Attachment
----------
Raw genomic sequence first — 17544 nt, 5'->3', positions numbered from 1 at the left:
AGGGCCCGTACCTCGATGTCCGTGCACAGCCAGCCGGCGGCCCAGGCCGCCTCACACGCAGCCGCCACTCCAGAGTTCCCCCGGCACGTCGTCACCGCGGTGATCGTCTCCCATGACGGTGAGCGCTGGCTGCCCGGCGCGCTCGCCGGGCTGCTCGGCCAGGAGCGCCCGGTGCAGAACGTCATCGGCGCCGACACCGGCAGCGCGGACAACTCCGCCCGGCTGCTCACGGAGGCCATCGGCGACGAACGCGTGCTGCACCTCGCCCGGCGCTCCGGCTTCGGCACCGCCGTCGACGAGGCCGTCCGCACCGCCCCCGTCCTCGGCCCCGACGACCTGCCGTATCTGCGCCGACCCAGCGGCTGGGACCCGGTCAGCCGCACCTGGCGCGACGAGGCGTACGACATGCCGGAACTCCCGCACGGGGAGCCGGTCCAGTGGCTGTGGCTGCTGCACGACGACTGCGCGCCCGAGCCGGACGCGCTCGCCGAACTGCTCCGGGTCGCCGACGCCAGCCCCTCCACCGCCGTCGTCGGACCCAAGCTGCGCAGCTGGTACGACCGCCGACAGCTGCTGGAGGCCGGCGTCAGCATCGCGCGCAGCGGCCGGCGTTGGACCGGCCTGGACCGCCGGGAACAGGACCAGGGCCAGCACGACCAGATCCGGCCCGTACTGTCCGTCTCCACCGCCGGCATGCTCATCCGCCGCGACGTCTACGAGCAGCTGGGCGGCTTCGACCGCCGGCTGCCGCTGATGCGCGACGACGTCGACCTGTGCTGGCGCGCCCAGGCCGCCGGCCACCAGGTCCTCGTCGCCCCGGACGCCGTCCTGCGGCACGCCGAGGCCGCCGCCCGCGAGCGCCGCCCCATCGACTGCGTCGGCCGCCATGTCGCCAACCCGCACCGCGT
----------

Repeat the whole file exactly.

Raw genomic sequence first — 17544 nt, 5'->3', positions numbered from 1 at the left:
AGGGCCCGTACCTCGATGTCCGTGCACAGCCAGCCGGCGGCCCAGGCCGCCTCACACGCAGCCGCCACTCCAGAGTTCCCCCGGCACGTCGTCACCGCGGTGATCGTCTCCCATGACGGTGAGCGCTGGCTGCCCGGCGCGCTCGCCGGGCTGCTCGGCCAGGAGCGCCCGGTGCAGAACGTCATCGGCGCCGACACCGGCAGCGCGGACAACTCCGCCCGGCTGCTCACGGAGGCCATCGGCGACGAACGCGTGCTGCACCTCGCCCGGCGCTCCGGCTTCGGCACCGCCGTCGACGAGGCCGTCCGCACCGCCCCCGTCCTCGGCCCCGACGACCTGCCGTATCTGCGCCGACCCAGCGGCTGGGACCCGGTCAGCCGCACCTGGCGCGACGAGGCGTACGACATGCCGGAACTCCCGCACGGGGAGCCGGTCCAGTGGCTGTGGCTGCTGCACGACGACTGCGCGCCCGAGCCGGACGCGCTCGCCGAACTGCTCCGGGTCGCCGACGCCAGCCCCTCCACCGCCGTCGTCGGACCCAAGCTGCGCAGCTGGTACGACCGCCGACAGCTGCTGGAGGCCGGCGTCAGCATCGCGCGCAGCGGCCGGCGTTGGACCGGCCTGGACCGCCGGGAACAGGACCAGGGCCAGCACGACCAGATCCGGCCCGTACTGTCCGTCTCCACCGCCGGCATGCTCATCCGCCGCGACGTCTACGAGCAGCTGGGCGGCTTCGACCGCCGGCTGCCGCTGATGCGCGACGACGTCGACCTGTGCTGGCGCGCCCAGGCCGCCGGCCACCAGGTCCTCGTCGCCCCGGACGCCGTCCTGCGGCACGCCGAGGCCGCCGCCCGCGAGCGCCGCCCCATCGACTGCGTCGGCCGCCATGTCGCCAACCCGCACCGCGT